Experiments coaxed the geckos to regrow tails with some nerve tissue and bonelike cartilage
Regenerating body parts is never easy. For instance, some lizards can grow back their tails, but these new appendages are pale imitations of the original. Now, genetically modified stem cells are helping geckos grow back better tails.
Tweaking and implanting embryonic stem cells on the tail stumps of mourning geckos (Lepidodactylus lugubris) allowed the reptiles to grow tails that are more like the original than ever before, researchers report October 14 in Nature Communications. These findings are a stepping-stone to developing regenerative therapies in humans that may one day treat hard-to-heal wounds.
A gecko’s tail is an extension of its spine — with the vertebrae to prove it. Regenerated tails, however, are simpler affairs. “It’s just a bunch of concentric tubes of fat, muscle and skin,” says Thomas Lozito, a biologist at the University of Southern California in Los Angeles.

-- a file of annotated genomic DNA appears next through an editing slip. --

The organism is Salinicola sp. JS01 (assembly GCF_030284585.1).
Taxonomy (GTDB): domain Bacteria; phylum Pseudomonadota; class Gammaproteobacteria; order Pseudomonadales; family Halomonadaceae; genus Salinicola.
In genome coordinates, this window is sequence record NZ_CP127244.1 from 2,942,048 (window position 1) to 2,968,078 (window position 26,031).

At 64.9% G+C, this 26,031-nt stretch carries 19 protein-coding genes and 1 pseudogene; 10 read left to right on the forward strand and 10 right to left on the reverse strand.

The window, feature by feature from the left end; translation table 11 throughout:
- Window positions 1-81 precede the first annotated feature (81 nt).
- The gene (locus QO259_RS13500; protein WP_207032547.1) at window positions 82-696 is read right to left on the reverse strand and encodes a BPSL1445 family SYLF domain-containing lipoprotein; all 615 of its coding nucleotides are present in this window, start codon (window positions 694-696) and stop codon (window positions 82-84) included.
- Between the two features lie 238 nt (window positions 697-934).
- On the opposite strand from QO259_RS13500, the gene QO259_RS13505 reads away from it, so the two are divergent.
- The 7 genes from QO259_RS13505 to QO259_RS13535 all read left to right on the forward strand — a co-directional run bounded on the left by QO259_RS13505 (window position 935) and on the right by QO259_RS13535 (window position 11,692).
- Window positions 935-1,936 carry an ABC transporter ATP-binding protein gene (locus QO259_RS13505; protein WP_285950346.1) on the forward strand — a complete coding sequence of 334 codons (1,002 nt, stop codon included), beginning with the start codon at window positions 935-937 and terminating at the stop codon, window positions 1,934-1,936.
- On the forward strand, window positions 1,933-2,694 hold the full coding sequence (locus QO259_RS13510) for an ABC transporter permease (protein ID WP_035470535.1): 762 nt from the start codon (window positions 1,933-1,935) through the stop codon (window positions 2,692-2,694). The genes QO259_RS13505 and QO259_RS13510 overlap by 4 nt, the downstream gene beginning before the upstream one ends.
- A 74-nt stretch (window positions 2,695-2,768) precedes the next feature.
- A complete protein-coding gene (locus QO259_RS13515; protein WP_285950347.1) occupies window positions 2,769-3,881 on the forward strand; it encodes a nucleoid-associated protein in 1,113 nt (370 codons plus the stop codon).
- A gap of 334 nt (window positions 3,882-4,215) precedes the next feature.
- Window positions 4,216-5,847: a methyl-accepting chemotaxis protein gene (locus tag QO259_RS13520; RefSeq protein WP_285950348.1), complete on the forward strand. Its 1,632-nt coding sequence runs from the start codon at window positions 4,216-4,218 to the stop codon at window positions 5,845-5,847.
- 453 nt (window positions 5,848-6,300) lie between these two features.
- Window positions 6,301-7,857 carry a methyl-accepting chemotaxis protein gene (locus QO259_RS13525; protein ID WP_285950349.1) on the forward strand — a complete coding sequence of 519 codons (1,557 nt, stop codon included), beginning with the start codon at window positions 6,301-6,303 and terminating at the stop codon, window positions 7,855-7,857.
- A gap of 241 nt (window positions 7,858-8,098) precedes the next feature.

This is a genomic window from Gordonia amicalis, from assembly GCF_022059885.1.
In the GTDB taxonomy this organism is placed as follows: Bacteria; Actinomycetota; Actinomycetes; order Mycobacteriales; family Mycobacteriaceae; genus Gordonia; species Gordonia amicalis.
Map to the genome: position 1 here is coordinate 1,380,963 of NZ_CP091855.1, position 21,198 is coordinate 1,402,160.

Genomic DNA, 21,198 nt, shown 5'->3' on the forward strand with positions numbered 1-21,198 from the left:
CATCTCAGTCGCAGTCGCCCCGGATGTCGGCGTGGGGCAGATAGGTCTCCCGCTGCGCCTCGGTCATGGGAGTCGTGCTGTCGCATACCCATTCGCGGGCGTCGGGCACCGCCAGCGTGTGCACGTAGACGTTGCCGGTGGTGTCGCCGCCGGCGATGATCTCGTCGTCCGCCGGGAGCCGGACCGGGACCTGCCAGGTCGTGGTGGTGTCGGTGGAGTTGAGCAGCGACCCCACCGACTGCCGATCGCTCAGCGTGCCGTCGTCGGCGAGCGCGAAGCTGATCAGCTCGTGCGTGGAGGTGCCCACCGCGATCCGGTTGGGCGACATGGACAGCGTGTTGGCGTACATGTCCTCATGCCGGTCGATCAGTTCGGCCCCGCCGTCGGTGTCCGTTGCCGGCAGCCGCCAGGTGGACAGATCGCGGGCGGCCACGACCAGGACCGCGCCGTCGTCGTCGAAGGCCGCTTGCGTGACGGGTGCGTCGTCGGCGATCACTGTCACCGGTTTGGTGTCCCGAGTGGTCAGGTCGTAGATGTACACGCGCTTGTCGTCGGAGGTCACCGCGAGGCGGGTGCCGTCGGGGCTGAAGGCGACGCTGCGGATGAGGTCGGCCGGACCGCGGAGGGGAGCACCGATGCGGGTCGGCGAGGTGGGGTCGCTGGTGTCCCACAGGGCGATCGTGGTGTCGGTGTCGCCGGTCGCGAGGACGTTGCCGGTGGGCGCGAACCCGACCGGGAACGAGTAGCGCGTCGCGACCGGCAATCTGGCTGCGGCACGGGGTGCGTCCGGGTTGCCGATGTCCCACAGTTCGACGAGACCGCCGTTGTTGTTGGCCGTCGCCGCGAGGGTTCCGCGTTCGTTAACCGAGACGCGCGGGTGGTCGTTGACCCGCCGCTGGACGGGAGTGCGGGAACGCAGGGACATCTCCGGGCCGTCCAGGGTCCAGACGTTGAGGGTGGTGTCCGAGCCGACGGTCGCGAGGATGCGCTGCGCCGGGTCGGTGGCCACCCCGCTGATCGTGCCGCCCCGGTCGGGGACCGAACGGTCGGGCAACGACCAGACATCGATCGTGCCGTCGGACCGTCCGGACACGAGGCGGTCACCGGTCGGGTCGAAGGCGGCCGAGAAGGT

That’s because stem cells in adult geckos produce a molecular signal that encourages the formation of cartilage in new tails, but not bone or nervous tissues (SN: 8/17/18). Lozito and his colleagues used embryonic stem cells, which can develop into a wider range of tissues than adult stem cells, modified them to ignore this signal and then implanted them on the tail stumps of geckos that had their tails surgically removed. The tails that grew from these modified stem cells had bonelike grooves in the cartilage and generated new neural tissue at the top of the tail.
These modified tails still lack a spinal cord, making them a far cry from the original. “We fixed one problem, but there are still many imperfections,” Lozito says. “We’re still on the hunt for the perfect tail.”